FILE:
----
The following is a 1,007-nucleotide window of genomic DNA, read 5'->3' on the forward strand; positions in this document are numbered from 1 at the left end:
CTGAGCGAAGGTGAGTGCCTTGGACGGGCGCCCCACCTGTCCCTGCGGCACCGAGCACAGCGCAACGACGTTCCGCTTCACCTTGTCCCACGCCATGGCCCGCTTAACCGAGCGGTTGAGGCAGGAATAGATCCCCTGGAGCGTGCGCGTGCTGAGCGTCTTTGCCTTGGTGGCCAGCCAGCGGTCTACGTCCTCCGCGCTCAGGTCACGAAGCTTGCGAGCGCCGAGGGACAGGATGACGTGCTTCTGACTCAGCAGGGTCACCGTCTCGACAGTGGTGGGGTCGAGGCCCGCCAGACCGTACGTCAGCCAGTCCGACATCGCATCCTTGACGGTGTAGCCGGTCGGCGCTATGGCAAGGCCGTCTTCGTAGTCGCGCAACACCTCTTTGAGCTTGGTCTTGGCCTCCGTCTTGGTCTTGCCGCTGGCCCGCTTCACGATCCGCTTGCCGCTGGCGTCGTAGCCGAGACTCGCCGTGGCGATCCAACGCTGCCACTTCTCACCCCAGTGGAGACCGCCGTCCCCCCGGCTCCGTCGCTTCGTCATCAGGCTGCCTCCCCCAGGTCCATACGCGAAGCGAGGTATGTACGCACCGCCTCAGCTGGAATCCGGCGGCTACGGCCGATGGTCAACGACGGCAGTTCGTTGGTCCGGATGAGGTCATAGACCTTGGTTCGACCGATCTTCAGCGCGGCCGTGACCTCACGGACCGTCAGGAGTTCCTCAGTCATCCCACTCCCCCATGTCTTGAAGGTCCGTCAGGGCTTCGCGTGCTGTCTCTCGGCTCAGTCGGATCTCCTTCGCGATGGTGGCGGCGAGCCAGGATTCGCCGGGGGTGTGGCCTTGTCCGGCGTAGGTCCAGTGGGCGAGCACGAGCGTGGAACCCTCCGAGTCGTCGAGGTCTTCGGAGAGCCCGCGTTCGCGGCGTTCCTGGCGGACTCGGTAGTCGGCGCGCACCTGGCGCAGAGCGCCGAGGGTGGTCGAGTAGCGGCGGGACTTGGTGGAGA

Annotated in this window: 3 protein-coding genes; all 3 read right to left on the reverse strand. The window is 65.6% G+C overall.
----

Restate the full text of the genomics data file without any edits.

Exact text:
The following is a 1,007-nucleotide window of genomic DNA, read 5'->3' on the forward strand; positions in this document are numbered from 1 at the left end:
CTGAGCGAAGGTGAGTGCCTTGGACGGGCGCCCCACCTGTCCCTGCGGCACCGAGCACAGCGCAACGACGTTCCGCTTCACCTTGTCCCACGCCATGGCCCGCTTAACCGAGCGGTTGAGGCAGGAATAGATCCCCTGGAGCGTGCGCGTGCTGAGCGTCTTTGCCTTGGTGGCCAGCCAGCGGTCTACGTCCTCCGCGCTCAGGTCACGAAGCTTGCGAGCGCCGAGGGACAGGATGACGTGCTTCTGACTCAGCAGGGTCACCGTCTCGACAGTGGTGGGGTCGAGGCCCGCCAGACCGTACGTCAGCCAGTCCGACATCGCATCCTTGACGGTGTAGCCGGTCGGCGCTATGGCAAGGCCGTCTTCGTAGTCGCGCAACACCTCTTTGAGCTTGGTCTTGGCCTCCGTCTTGGTCTTGCCGCTGGCCCGCTTCACGATCCGCTTGCCGCTGGCGTCGTAGCCGAGACTCGCCGTGGCGATCCAACGCTGCCACTTCTCACCCCAGTGGAGACCGCCGTCCCCCCGGCTCCGTCGCTTCGTCATCAGGCTGCCTCCCCCAGGTCCATACGCGAAGCGAGGTATGTACGCACCGCCTCAGCTGGAATCCGGCGGCTACGGCCGATGGTCAACGACGGCAGTTCGTTGGTCCGGATGAGGTCATAGACCTTGGTTCGACCGATCTTCAGCGCGGCCGTGACCTCACGGACCGTCAGGAGTTCCTCAGTCATCCCACTCCCCCATGTCTTGAAGGTCCGTCAGGGCTTCGCGTGCTGTCTCTCGGCTCAGTCGGATCTCCTTCGCGATGGTGGCGGCGAGCCAGGATTCGCCGGGGGTGTGGCCTTGTCCGGCGTAGGTCCAGTGGGCGAGCACGAGCGTGGAACCCTCCGAGTCGTCGAGGTCTTCGGAGAGCCCGCGTTCGCGGCGTTCCTGGCGGACTCGGTAGTCGGCGCGCACCTGGCGCAGAGCGCCGAGGGTGGTCGAGTAGCGGCGGGACTTGGTGGAGA

Annotated in this window: 3 protein-coding genes; all 3 read right to left on the reverse strand. The window is 65.6% G+C overall.